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The poet’s memories of war wear him down 


He stands isolated

in a dancehall packed with laughing strangers

and, like last time, like all the times,

holds himself tight against what might

happen, but never does, never shows its face.


Drums beat the earth under him

brass horns pulse against his chest

her body is hot and fluid, a river

of music pumps thoughtless pleasure through him,

she is the liquid hot forgetting of

vodka he sweats out soaking his clothes,

he drinks her deeply.


But in the vacuum between songs

he remembers the children, God! what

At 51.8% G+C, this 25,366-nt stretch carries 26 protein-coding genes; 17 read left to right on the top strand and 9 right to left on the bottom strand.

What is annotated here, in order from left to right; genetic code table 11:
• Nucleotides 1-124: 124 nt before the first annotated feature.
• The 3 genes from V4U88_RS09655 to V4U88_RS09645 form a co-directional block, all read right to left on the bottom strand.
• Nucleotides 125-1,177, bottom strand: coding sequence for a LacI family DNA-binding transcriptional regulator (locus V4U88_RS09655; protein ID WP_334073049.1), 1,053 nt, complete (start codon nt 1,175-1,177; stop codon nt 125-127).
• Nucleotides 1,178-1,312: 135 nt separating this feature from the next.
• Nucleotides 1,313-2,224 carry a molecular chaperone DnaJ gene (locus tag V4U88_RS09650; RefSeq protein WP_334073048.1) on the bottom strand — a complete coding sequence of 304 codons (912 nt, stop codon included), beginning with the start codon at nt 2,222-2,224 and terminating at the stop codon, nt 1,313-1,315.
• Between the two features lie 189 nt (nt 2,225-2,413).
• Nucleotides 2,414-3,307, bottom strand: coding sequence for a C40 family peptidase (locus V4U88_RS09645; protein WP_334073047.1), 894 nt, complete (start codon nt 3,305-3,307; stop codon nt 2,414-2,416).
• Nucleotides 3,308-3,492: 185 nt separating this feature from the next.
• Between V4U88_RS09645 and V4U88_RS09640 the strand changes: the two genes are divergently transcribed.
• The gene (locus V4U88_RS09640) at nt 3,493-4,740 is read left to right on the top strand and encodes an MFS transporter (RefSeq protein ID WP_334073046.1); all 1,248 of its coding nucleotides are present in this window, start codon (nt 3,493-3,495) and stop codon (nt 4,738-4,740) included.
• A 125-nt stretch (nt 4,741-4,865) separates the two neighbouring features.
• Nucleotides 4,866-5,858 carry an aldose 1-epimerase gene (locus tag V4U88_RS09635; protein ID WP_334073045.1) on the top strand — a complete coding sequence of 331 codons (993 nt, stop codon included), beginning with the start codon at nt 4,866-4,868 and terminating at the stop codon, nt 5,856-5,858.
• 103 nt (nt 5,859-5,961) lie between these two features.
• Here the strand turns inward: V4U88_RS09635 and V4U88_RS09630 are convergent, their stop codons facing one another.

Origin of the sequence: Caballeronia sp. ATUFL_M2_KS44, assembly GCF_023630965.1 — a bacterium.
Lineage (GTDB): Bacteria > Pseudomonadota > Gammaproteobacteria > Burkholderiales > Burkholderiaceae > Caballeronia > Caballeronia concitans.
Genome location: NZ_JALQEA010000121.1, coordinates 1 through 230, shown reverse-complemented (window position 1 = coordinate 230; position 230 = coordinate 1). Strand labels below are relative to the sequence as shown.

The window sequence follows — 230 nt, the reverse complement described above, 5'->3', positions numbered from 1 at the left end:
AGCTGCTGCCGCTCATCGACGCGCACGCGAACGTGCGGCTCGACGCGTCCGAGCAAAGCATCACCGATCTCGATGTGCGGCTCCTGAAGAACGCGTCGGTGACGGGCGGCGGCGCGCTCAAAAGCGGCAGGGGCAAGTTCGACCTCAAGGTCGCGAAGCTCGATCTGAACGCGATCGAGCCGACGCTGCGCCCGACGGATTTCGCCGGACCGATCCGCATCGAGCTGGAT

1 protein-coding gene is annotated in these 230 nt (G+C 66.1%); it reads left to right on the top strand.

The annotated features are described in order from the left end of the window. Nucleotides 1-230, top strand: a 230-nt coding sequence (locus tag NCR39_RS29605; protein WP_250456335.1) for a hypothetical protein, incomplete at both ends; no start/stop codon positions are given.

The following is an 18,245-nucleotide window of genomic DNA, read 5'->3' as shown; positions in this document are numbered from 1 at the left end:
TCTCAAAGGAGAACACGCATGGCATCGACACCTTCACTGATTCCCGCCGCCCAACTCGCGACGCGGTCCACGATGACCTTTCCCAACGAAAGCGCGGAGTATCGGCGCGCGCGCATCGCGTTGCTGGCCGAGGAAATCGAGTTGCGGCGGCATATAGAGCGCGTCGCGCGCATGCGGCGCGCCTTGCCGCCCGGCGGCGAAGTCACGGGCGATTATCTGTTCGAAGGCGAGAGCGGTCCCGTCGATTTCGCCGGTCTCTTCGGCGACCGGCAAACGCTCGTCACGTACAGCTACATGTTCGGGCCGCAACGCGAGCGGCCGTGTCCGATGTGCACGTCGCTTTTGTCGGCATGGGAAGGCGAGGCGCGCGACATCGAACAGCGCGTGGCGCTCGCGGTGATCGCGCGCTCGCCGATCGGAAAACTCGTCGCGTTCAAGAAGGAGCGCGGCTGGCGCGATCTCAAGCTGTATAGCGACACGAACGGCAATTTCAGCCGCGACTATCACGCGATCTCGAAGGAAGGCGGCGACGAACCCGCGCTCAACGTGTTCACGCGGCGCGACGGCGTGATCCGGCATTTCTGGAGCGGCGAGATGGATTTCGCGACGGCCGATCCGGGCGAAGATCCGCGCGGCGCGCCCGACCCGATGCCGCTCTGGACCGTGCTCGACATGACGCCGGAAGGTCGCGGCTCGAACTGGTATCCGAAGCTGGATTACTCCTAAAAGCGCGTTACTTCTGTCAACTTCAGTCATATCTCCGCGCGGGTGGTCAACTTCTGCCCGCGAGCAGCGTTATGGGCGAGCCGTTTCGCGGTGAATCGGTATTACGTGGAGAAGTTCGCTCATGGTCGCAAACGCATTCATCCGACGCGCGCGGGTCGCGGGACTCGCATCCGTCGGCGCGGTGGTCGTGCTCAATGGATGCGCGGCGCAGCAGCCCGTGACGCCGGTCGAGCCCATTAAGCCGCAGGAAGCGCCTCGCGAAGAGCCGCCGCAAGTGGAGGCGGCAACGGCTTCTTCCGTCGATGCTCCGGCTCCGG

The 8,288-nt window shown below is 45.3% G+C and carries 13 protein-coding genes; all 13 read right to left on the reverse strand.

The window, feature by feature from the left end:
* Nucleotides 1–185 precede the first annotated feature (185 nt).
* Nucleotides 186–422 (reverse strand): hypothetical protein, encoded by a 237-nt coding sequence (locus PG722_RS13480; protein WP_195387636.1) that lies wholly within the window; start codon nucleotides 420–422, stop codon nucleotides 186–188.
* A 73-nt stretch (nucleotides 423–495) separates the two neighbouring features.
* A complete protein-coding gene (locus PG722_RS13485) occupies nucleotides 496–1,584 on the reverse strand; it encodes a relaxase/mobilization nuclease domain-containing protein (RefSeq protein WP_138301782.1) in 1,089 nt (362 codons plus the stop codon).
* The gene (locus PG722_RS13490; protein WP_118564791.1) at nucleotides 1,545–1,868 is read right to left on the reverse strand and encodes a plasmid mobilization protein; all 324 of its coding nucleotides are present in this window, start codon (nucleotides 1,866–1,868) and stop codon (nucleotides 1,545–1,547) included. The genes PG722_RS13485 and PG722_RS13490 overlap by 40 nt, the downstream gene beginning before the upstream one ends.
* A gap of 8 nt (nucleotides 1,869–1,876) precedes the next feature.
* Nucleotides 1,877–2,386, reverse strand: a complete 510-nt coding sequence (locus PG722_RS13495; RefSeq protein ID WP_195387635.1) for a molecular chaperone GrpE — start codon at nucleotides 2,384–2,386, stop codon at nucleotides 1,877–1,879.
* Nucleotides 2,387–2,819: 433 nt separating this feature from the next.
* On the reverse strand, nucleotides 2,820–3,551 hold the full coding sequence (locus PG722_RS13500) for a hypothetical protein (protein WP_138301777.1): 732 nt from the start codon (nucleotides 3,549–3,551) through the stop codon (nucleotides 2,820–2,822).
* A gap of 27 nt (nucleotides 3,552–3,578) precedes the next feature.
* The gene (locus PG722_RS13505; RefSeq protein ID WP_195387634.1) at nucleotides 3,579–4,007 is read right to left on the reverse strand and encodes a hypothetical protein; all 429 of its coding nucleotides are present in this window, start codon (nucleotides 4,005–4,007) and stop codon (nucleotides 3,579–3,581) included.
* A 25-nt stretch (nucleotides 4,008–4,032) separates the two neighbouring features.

has been done to the children!

It lacerates his breast, sears his brain,

old bombs explode, ripping his guts,

there is nowhere to go, nowhere.


Nowhere in the press of panting bodies

to sop up the memories,

put pressure against the bleeding, he

reaches for her, the strand of life he tangles into,

his hand lands on the close shore

of her cool running river, she stops,

has seen the flash

of fire rockets in his eyes.


They are stranded, lost together for

an endless moment, silent, suspended,

music returns in soothing waves,

singing the moon, he dives into her

pleasure of mindless movement,

collateral cries and moans of war float into silence again,

he is free once more for another interlude.

Sharon Lopez Mooney, "The poet's memories of war wear him down", from, Visible, ed. Stephanie Drenka, featured in Visible Magazine, online, May 26, 2021, Dallas, Texas,

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